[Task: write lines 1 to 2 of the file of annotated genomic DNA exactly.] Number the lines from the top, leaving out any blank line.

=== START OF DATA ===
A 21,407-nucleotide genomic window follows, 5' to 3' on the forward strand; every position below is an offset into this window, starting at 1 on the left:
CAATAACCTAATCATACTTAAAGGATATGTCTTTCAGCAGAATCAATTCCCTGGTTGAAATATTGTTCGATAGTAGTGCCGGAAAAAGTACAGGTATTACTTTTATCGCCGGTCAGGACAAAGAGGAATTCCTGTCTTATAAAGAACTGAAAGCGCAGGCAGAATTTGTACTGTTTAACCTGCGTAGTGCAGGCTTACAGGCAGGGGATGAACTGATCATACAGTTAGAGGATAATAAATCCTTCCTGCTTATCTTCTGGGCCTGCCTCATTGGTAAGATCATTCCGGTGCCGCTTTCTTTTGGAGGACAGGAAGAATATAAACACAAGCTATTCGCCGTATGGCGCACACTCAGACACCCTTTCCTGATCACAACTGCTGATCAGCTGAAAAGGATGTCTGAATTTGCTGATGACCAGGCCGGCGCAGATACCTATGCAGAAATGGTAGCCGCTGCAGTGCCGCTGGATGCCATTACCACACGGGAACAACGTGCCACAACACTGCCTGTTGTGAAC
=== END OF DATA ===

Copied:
A 21,407-nucleotide genomic window follows, 5' to 3' on the forward strand; every position below is an offset into this window, starting at 1 on the left:
CAATAACCTAATCATACTTAAAGGATATGTCTTTCAGCAGAATCAATTCCCTGGTTGAAATATTGTTCGATAGTAGTGCCGGAAAAAGTACAGGTATTACTTTTATCGCCGGTCAGGACAAAGAGGAATTCCTGTCTTATAAAGAACTGAAAGCGCAGGCAGAATTTGTACTGTTTAACCTGCGTAGTGCAGGCTTACAGGCAGGGGATGAACTGATCATACAGTTAGAGGATAATAAATCCTTCCTGCTTATCTTCTGGGCCTGCCTCATTGGTAAGATCATTCCGGTGCCGCTTTCTTTTGGAGGACAGGAAGAATATAAACACAAGCTATTCGCCGTATGGCGCACACTCAGACACCCTTTCCTGATCACAACTGCTGATCAGCTGAAAAGGATGTCTGAATTTGCTGATGACCAGGCCGGCGCAGATACCTATGCAGAAATGGTAGCCGCTGCAGTGCCGCTGGATGCCATTACCACACGGGAACAACGTGCCACAACACTGCCTGTTGTGAAC